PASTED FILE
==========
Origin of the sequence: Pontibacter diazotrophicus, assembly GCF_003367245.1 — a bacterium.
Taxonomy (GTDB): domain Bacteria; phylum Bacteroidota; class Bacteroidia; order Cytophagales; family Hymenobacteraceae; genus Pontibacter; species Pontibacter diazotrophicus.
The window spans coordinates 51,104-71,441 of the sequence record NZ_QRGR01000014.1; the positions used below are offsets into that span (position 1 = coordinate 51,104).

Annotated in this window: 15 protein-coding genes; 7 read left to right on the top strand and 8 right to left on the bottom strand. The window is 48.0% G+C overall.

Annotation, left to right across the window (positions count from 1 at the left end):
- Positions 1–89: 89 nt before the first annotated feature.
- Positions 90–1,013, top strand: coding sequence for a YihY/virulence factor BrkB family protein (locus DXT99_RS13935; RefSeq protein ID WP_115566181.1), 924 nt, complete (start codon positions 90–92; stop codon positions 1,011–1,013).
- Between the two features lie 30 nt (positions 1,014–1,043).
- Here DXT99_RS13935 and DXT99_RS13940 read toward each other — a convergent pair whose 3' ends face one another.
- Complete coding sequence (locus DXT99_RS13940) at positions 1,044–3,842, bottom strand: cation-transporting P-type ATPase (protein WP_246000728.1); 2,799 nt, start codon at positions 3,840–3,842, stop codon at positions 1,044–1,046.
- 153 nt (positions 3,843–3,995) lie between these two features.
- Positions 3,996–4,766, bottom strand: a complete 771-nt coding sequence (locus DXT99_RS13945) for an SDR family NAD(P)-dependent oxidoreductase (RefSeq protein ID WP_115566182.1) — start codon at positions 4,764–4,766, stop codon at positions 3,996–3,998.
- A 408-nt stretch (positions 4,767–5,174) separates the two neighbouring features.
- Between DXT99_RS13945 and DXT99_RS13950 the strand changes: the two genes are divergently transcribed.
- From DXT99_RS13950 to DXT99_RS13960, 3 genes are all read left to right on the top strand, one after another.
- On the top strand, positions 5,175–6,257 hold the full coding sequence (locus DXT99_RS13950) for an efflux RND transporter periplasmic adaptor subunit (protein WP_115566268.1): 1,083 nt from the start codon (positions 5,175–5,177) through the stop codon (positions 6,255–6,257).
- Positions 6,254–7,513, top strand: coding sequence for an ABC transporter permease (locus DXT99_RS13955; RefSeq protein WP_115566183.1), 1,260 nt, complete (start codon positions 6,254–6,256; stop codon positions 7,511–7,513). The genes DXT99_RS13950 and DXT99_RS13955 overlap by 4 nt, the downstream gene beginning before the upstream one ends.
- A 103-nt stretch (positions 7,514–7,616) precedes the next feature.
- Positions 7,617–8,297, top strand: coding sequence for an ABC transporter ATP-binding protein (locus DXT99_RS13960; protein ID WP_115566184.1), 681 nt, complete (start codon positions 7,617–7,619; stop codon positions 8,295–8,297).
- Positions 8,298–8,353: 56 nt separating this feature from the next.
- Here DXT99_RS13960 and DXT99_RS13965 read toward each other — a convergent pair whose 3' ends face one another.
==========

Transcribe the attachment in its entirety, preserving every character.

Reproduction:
Origin of the sequence: Pontibacter diazotrophicus, assembly GCF_003367245.1 — a bacterium.
Taxonomy (GTDB): domain Bacteria; phylum Bacteroidota; class Bacteroidia; order Cytophagales; family Hymenobacteraceae; genus Pontibacter; species Pontibacter diazotrophicus.
The window spans coordinates 51,104-71,441 of the sequence record NZ_QRGR01000014.1; the positions used below are offsets into that span (position 1 = coordinate 51,104).

Annotated in this window: 15 protein-coding genes; 7 read left to right on the top strand and 8 right to left on the bottom strand. The window is 48.0% G+C overall.

Annotation, left to right across the window (positions count from 1 at the left end):
- Positions 1–89: 89 nt before the first annotated feature.
- Positions 90–1,013, top strand: coding sequence for a YihY/virulence factor BrkB family protein (locus DXT99_RS13935; RefSeq protein ID WP_115566181.1), 924 nt, complete (start codon positions 90–92; stop codon positions 1,011–1,013).
- Between the two features lie 30 nt (positions 1,014–1,043).
- Here DXT99_RS13935 and DXT99_RS13940 read toward each other — a convergent pair whose 3' ends face one another.
- Complete coding sequence (locus DXT99_RS13940) at positions 1,044–3,842, bottom strand: cation-transporting P-type ATPase (protein WP_246000728.1); 2,799 nt, start codon at positions 3,840–3,842, stop codon at positions 1,044–1,046.
- 153 nt (positions 3,843–3,995) lie between these two features.
- Positions 3,996–4,766, bottom strand: a complete 771-nt coding sequence (locus DXT99_RS13945) for an SDR family NAD(P)-dependent oxidoreductase (RefSeq protein ID WP_115566182.1) — start codon at positions 4,764–4,766, stop codon at positions 3,996–3,998.
- A 408-nt stretch (positions 4,767–5,174) separates the two neighbouring features.
- Between DXT99_RS13945 and DXT99_RS13950 the strand changes: the two genes are divergently transcribed.
- From DXT99_RS13950 to DXT99_RS13960, 3 genes are all read left to right on the top strand, one after another.
- On the top strand, positions 5,175–6,257 hold the full coding sequence (locus DXT99_RS13950) for an efflux RND transporter periplasmic adaptor subunit (protein WP_115566268.1): 1,083 nt from the start codon (positions 5,175–5,177) through the stop codon (positions 6,255–6,257).
- Positions 6,254–7,513, top strand: coding sequence for an ABC transporter permease (locus DXT99_RS13955; RefSeq protein WP_115566183.1), 1,260 nt, complete (start codon positions 6,254–6,256; stop codon positions 7,511–7,513). The genes DXT99_RS13950 and DXT99_RS13955 overlap by 4 nt, the downstream gene beginning before the upstream one ends.
- A 103-nt stretch (positions 7,514–7,616) precedes the next feature.
- Positions 7,617–8,297, top strand: coding sequence for an ABC transporter ATP-binding protein (locus DXT99_RS13960; protein ID WP_115566184.1), 681 nt, complete (start codon positions 7,617–7,619; stop codon positions 8,295–8,297).
- Positions 8,298–8,353: 56 nt separating this feature from the next.
- Here DXT99_RS13960 and DXT99_RS13965 read toward each other — a convergent pair whose 3' ends face one another.